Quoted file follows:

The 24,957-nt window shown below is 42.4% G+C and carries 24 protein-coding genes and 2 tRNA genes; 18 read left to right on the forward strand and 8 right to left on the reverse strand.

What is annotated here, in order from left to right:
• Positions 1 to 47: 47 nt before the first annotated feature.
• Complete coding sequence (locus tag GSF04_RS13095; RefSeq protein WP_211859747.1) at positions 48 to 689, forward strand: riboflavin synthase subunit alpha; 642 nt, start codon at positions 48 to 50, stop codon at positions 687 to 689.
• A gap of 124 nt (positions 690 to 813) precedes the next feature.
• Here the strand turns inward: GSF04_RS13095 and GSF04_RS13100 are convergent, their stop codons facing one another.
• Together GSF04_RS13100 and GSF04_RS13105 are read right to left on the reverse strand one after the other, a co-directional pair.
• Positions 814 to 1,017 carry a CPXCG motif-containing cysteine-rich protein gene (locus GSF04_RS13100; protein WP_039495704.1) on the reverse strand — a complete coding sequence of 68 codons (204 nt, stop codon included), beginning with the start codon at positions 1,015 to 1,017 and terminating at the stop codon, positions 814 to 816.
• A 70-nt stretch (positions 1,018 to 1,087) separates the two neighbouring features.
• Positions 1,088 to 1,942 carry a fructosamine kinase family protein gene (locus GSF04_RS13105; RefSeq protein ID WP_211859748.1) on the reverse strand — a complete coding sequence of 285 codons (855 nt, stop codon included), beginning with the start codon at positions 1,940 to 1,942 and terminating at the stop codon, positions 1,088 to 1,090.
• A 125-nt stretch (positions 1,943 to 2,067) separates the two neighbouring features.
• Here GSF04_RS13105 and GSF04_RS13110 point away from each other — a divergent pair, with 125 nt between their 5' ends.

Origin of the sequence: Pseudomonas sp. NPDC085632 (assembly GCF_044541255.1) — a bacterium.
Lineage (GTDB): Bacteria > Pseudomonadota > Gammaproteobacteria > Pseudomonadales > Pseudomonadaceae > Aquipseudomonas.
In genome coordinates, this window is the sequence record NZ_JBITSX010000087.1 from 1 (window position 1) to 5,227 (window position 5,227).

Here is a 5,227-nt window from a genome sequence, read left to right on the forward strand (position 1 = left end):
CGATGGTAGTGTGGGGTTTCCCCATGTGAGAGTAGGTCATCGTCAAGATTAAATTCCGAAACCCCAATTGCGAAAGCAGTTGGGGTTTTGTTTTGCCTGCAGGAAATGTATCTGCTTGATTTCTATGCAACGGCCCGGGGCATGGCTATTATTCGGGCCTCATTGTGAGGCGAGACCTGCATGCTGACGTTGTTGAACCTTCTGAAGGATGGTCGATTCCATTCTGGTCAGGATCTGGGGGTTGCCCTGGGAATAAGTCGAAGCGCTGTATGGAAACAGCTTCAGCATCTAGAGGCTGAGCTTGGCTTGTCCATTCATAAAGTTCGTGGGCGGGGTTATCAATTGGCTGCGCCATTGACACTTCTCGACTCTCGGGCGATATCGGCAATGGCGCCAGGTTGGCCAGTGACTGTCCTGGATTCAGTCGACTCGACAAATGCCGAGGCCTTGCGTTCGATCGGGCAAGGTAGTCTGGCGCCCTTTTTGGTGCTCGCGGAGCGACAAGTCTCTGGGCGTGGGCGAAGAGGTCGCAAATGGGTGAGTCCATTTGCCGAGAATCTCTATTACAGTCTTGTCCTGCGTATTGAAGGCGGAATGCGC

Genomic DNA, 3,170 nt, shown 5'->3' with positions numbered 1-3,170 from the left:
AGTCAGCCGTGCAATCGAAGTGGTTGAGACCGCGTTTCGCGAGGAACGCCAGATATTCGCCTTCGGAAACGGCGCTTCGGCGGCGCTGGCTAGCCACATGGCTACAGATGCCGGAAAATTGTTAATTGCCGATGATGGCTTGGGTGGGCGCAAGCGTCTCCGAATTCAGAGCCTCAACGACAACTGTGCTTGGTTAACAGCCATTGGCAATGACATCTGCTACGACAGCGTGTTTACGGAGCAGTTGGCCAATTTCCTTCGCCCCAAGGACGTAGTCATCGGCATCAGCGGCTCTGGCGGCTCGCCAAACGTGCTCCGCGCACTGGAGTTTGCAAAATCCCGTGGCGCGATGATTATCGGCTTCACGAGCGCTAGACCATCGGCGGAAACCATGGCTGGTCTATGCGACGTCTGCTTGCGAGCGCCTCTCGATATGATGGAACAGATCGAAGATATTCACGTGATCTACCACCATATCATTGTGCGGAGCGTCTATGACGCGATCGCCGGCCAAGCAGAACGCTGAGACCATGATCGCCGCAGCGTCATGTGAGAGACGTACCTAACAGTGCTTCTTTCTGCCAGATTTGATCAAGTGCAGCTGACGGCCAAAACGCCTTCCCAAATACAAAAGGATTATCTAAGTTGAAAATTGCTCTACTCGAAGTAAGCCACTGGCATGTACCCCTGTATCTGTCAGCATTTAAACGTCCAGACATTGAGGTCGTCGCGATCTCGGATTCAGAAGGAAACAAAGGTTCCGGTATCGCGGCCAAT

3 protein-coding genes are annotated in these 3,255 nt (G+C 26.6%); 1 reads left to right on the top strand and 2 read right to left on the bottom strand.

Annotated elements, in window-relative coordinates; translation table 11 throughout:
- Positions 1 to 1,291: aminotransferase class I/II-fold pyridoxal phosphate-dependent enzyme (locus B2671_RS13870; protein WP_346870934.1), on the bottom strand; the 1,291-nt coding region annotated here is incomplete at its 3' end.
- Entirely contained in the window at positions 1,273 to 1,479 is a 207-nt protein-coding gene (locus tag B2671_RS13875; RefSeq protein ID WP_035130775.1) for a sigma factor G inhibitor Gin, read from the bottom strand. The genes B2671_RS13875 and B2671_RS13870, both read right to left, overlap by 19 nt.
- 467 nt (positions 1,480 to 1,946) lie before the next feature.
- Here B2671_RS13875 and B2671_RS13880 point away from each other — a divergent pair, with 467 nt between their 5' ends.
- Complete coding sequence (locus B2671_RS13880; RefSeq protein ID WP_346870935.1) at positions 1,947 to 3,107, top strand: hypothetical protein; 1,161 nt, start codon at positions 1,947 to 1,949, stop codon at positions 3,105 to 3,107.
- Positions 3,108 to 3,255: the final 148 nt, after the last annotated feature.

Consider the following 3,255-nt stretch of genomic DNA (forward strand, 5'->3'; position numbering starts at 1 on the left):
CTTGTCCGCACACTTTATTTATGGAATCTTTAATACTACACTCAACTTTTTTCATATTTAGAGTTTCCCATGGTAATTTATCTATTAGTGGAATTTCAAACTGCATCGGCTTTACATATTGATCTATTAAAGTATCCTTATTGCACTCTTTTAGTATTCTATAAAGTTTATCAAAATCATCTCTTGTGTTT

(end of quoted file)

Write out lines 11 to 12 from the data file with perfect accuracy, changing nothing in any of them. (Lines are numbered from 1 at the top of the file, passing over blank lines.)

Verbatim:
• A 125-nt stretch (positions 1,943 to 2,067) separates the two neighbouring features.
• Here GSF04_RS13105 and GSF04_RS13110 point away from each other — a divergent pair, with 125 nt between their 5' ends.